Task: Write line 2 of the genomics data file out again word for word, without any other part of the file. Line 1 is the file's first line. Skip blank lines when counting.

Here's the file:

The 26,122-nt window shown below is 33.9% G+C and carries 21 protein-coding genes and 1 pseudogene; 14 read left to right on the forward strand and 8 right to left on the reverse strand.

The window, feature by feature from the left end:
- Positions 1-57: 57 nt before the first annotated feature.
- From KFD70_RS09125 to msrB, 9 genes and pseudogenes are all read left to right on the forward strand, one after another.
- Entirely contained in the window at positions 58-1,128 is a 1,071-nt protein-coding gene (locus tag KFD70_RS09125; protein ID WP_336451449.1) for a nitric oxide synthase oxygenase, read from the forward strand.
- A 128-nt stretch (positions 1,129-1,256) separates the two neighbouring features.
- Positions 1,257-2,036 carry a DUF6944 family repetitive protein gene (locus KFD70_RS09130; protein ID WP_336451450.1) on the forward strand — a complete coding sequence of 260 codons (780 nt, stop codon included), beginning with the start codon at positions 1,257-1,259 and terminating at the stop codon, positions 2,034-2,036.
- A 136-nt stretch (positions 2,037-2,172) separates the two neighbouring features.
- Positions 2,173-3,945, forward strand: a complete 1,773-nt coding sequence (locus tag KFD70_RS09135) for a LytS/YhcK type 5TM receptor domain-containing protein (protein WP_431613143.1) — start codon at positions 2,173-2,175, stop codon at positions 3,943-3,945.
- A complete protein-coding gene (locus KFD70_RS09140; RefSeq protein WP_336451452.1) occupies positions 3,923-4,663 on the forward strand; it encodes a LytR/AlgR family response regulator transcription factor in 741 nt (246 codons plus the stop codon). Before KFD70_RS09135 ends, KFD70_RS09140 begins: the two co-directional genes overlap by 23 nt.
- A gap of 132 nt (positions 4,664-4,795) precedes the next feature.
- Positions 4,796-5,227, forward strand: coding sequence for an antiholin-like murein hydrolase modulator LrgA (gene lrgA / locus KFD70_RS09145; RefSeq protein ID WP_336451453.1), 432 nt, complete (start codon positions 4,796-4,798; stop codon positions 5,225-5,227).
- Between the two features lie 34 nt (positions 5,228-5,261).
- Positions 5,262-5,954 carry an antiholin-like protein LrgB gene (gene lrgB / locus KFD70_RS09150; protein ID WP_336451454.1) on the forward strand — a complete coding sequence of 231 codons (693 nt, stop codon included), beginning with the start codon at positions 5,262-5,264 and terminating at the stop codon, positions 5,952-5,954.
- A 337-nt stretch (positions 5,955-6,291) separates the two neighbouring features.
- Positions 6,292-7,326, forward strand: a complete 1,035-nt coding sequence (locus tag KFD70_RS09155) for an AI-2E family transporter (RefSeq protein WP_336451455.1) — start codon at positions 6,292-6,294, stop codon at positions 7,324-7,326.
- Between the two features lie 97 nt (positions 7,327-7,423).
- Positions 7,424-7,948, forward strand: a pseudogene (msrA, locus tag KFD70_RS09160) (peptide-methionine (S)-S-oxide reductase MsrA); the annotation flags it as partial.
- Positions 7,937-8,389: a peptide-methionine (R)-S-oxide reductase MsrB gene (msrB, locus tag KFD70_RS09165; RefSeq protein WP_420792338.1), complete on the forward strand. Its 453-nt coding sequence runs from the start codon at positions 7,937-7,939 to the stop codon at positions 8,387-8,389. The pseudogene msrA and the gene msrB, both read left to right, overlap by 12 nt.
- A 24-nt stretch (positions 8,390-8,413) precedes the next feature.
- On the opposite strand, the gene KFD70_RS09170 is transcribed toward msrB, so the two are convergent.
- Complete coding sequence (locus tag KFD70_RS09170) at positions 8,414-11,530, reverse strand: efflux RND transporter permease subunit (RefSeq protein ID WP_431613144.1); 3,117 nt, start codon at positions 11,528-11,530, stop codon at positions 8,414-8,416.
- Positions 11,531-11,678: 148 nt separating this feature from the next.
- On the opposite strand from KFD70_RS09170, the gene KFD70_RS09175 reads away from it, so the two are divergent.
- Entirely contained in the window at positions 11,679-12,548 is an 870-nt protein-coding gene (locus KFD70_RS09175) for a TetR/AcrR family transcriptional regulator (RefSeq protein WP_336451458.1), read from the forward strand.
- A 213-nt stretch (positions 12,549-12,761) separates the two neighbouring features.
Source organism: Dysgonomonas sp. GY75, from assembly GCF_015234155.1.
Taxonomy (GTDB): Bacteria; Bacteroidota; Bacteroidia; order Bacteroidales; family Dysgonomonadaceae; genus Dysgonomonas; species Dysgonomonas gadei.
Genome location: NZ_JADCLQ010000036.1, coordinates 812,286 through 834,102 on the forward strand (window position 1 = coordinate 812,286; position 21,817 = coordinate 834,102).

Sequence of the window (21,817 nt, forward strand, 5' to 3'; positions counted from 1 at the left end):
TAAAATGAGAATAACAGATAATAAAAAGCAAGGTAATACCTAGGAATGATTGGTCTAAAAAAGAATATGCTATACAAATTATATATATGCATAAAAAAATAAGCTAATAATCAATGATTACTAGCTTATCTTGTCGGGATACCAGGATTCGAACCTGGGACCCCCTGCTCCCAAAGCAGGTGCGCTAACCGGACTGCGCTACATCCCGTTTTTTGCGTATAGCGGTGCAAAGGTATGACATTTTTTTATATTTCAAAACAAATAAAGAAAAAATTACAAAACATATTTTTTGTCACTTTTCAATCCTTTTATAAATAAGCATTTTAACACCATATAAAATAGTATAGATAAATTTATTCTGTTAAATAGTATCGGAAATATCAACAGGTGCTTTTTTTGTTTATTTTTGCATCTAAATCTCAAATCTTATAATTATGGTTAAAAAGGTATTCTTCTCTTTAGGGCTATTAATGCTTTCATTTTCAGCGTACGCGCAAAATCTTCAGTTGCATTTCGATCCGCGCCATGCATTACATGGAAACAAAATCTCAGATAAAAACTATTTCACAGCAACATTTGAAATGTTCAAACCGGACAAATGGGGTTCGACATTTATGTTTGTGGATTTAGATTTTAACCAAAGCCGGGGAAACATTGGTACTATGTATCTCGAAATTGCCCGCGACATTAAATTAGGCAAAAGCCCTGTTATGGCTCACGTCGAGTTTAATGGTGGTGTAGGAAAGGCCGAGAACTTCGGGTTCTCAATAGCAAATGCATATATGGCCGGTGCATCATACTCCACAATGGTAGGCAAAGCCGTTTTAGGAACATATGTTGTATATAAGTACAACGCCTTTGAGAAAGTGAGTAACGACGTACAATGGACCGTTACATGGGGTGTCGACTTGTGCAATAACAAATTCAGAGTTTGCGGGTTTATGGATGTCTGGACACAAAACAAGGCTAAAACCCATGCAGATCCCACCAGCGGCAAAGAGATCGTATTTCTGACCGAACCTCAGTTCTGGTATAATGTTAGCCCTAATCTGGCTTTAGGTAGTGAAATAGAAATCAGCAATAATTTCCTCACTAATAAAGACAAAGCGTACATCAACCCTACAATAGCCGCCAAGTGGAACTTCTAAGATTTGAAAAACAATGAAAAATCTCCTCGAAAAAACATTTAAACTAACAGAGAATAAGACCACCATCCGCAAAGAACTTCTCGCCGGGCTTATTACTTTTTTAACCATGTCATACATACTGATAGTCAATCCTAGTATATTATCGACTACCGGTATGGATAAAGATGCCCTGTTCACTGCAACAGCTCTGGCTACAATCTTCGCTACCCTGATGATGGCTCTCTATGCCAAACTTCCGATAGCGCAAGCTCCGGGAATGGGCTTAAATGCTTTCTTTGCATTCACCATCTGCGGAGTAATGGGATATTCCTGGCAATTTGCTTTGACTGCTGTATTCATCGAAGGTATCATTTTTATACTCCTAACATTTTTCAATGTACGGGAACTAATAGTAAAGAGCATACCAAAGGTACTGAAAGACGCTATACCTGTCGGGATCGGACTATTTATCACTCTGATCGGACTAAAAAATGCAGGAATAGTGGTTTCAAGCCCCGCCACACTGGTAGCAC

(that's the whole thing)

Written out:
The window, feature by feature from the left end: